I defended my dissertation this past December. In the defense’s afterglow, I started to wonder – what’s next? I knew I wanted to turn it into a book, but I had no idea where to start. Should I contact publishers? Start writing a book proposal? My advisor suggested stepping away from the project to gain perspective. Still, I was skeptical. I didn’t have a job and thought the only way to get a job (or even a post-doc) was to have, at the very least, the book under contract.
After taking some time to think through this, I did what any good millennial would do: took to Twitter. I received a staggering number of replies from professors, publishers, and graduate students offering advice or commiserating about the opacity of the publishing process. I am distilling the substance of the discussion into five points, in the hope that in the future they can guide graduate students wrestling with the same questions.
1. Take a break. Writing a monograph-length dissertation is a long and, oftentimes, arduous process. In so doing, it is easy to lose perspective. In my case, I had largely stopped reading books outside my narrow subdiscipline and immersed myself in the project’s archival and primary sources. Most Twitter respondents recommended putting the manuscript aside, focusing on other projects (an article, teaching a class, etc.), and returning to it with fresh eyes after between six months and one year. By then, the hope is that you can bring a new perspective to the project.
2. Read other things. Fresh perspective cannot be attained through idleness, however. When taking a break from the manuscript, respondents’ advised that you delve into books outside your disciplinary niche. Many recommended reading fiction, since its emphasis on narrative and readability are two qualities lacking in many manuscripts. Others recommended reading prize-winning books. These could act as models for a book proposal or provide insight into how to best frame arguments. For Twitter respondents the message was nearly universal: the best writing begins with omnivorous reading.
3. Network. Like any other employment opportunity, finding a publisher for your manuscript is easiest achieved through networking. The best place to find these networking opportunities is at academic conferences. Respondents in the publishing industry shared that they meet many first-time academic authors at conferences. Larger academic conferences (AHA, OAH, MLA, etc.) usually have the greatest number of publishers, but smaller conferences can present greater opportunities to meet and have sustained discussions with publisher representatives. If conferences are too expensive (and for many graduate students they are), rely on your existing social network. Ask your advisor, faculty in your department, or alumni if there is anyone at their publisher you could speak to about your manuscript.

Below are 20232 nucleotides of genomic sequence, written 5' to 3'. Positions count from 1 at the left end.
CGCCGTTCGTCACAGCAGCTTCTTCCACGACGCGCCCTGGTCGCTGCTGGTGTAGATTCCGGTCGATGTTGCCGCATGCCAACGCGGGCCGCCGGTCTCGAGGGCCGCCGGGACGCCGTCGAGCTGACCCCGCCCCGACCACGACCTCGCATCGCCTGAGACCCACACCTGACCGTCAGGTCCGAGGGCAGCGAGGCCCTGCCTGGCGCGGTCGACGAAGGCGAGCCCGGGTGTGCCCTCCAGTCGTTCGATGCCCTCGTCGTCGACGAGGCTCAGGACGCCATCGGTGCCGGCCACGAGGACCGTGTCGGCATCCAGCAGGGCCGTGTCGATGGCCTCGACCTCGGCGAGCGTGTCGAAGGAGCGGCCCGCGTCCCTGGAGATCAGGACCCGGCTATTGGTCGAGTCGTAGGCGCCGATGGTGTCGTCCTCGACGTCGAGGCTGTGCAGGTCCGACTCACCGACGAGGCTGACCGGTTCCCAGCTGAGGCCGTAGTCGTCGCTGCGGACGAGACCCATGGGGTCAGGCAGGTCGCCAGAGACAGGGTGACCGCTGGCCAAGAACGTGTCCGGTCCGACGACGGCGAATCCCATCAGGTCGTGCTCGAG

4. Write your dissertation as a book. If you have not yet completed your dissertation or are in the beginning stages of your graduate career, you may want to think about your dissertation as a book. This is a polarizing approach and one that will need to be worked out with your advisor. There are at least two ways of thinking about a dissertation. First, the dissertation-as-certification approach, which sees the dissertation as a document proving your abilities as a scholar. This generally means lengthy forays into historiography, rigorous citation using mostly archival sources, and favoring argument over narrative. Scholars advocating this approach see the dissertation as a showcase for all the skills you have learned as a graduate student and the defense of the project as certification that you belong in company of other professional academic historians. Second, the dissertation-as-book believers argue that since the real disciplinary standard is a publishable manuscript emphasis should be placed on those traits publishers find desirable – narrative, clear argument, and a clear writing style – over skill demonstration. While there is disagreement over which approach is best, writing the dissertation as a book has obvious benefits in the transition from manuscript to published book.
5. Write a different book. The most surprising suggestion I received was not to transform the manuscript into a book at all. Instead, these respondents suggested to think of the book as a totally different project than the dissertation. On the surface this seems ridiculous. I just spent five, six, seven years writing a dissertation and now you’re telling me to scrap it and start over! What a waste of time! Yet, when you think more deeply about divergences in form and audience, thinking about the book as a new project makes more sense (particularly if you took the dissertation-as-certification approach, as I did). One respondent put it particularly succinctly, “You don’t revise your dissertation; you steal from your dissertation while you’re writing your first book.” Thinking about your manuscript as a second project can free you to think more capaciously about your manuscript topic than trying to revise a dissertation project intended for a narrower audience and with more limited objectives.
These five points are heuristics for the manuscript-into-book transformation that I intend to follow over the next six months. I’m sure there will be disagreement and all of these points are subject to debate (and if you have further questions or comments feel free to post below). Thank you to everyone who responded and I hope this short memo will help graduate students feel a little less lost after they defend.